In the course of my journey farther eastward, I found this species here and there in Massachusetts and the state of Maine, as far as Mars Hill, and subsequently on the Magdeleine Islands, and the coast of Labrador; but I have not yet been able to discover its line of migration, or the time of its arrival in the Southern States.
This species has never been observed in South Carolina, although I met with it in Georgia, as well as in the Texas, in the month of April. According to Mr. NUTTALL, it is "a common inhabitant of the dark fir woods of the Columbia, where they arrive towards the close of May. We again heard," he continues, "at intervals, the same curious call, like 'gh-phebea, and sometimes like the guttural sound of p h p-phebee, commencing with a sort of suppressed chuck; at other times the notes varied into a lively and sometimes quick p t-petoway. This no doubt is the note which WILSON attributed to the Wood Pewee. When approached, as usual, or when calling, we heard the pu pu pu." A single specimen was shot on the banks of the Saskatchewan, and has been described in the Fauna Boreali-Americana under the name of Tyrannus borealis.
Dr. BREWER has sent me the following note:--"A female specimen obtained by me measures 6 1/2 inches in length, being fully half an inch shorter than the male. Nape of the neck, belly, vent, throat, and flanks white; in the latter, continued to the back, so as to be visible above the fold of the wings; a broad olive band across the breast; in all other respects it resembles the male. A nest, which I have examined, measures five inches in external diameter, and three and a half inches in internal, and is about half an inch deep. It is composed entirely of roots and fibres of moss. It is, moreover, very rudely constructed, and is almost wholly flat, resembling the nest of no other Flycatcher I have seen, but having some similitude to that of the Cuckoo."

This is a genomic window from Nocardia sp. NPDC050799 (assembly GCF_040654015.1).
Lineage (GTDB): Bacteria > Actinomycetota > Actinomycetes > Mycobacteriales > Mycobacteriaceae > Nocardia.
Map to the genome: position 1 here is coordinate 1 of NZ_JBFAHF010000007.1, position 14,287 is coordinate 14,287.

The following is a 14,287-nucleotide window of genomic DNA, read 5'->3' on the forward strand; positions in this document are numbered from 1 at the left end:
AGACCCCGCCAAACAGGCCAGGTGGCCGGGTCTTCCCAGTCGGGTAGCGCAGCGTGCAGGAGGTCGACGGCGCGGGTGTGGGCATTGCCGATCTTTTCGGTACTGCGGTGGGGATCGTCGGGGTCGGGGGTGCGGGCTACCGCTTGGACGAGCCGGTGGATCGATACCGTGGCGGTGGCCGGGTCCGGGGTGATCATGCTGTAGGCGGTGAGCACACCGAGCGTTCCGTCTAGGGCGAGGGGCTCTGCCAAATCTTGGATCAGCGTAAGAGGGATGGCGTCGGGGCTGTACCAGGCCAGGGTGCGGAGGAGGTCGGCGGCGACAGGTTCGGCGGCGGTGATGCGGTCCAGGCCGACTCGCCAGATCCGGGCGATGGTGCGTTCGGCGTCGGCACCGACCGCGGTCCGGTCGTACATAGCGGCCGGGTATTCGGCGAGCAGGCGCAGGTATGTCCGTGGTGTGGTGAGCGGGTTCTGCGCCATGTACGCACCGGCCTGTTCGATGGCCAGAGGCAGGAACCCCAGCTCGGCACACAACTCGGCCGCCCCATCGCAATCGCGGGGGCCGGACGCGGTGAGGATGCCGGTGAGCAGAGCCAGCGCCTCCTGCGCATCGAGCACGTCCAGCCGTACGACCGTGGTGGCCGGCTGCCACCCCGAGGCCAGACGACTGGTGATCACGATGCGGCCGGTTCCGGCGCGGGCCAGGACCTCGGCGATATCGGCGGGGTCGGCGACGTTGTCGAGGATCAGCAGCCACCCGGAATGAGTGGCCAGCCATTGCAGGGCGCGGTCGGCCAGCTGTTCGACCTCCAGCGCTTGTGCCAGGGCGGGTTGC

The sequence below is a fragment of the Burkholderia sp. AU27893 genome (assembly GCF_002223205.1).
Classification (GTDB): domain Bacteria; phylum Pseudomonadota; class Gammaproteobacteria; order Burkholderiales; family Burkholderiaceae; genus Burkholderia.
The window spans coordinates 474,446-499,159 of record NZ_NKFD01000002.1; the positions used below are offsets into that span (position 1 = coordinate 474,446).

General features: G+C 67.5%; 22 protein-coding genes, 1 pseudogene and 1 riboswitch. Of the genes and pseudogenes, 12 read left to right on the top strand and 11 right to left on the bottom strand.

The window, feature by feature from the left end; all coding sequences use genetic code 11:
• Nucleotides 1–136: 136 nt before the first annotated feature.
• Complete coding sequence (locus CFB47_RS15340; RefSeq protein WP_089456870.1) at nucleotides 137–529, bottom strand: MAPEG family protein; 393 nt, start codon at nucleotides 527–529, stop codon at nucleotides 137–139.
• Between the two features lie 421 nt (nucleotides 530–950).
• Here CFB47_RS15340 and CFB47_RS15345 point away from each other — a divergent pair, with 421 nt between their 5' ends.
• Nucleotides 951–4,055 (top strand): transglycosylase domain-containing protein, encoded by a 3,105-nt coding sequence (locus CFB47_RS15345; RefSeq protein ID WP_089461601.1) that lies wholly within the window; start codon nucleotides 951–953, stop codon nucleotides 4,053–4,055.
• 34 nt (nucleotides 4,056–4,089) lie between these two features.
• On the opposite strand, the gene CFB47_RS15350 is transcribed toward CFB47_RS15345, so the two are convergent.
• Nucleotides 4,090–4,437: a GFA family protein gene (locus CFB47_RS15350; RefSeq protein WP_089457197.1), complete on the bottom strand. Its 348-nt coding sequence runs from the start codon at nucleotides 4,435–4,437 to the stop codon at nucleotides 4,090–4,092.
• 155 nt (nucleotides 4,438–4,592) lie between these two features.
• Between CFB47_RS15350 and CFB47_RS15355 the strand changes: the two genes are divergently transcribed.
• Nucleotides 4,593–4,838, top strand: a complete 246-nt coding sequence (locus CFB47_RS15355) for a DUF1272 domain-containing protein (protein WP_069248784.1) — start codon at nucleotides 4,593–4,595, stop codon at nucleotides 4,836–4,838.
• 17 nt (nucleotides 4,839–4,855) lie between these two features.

OLIVE-SIDED FLYCATCHER Or PE-PE, Muscicapa Cooperi, Nutt. Man., vol. i. p. 282.
TYRANNUS BOREALIS, NORTHERN TYRANT, Swains. and Rich. F. Bor. Amer., vol. ii. p. 141.
OLIVE-SIDED FLYCATCHER, Muscicapa Cooperi, Aud. Orn. Biog., vol. ii. p. 422; vol. v. p. 422.
Wing pointed, second quill longest, first longer than third; tail emarginate, the three first primaries very slightly attenuated at the ends; upper parts, cheeks, and sides of the neck, dusky brown, tinged with greyish-olive, the head darker; quills and tail blackish-brown, the secondaries margined with brownish-white; downy feathers on the sides of the rump white; lower parts greyish-white, the sides dusky grey. Young similar to adult.
Male, 7 1/2, 12 3/4.
From Texas northward along the Atlantic. Never seen far in the interior. Columbia river. Migratory.
THE BALSAM OR SILVER FIR.
PINUS BALSAMEA, Willd., Sp. Pl., vol. iv. p. 504. Pursch, Fl. Amer. Sept., vol. ii. p. 639.--ABIES BALSAMIFERA, Mich., Fl. Amer., vol. ii. p. 207. --MONOECIA MONADELPHIA, Linn.--CONIFERAE, Juss.
This beautiful fir is abundant in the State of Maine, where I made a drawing of the twig before you. It grows on elevated rocky ground, often near streams or rivers. Its general form is conical, the lower branches coming off horizontally near the ground, and the succeeding ones becoming gradually more oblique, until the uppermost are nearly erect. The leaves and cones become so resinous in autumn, that, in climbing one of these trees, a person is besmeared with the excreted juice, which is then white, transparent, and almost fluid. The leaves are solitary, flat, emarginate, or entire, bright green above, and glaucous or silvery beneath; the cones cylindrical, erect, with short obovate, serrulate, mucronate scales. It is abundant in the British provinces, the Northern States, and in the higher parts of the Alleghany Mountains. The height does not exceed fifty feet. The bark is smooth, the wood light and resinous. The resin is collected and sold under the names of Balm of Gilead and Canada Balsam.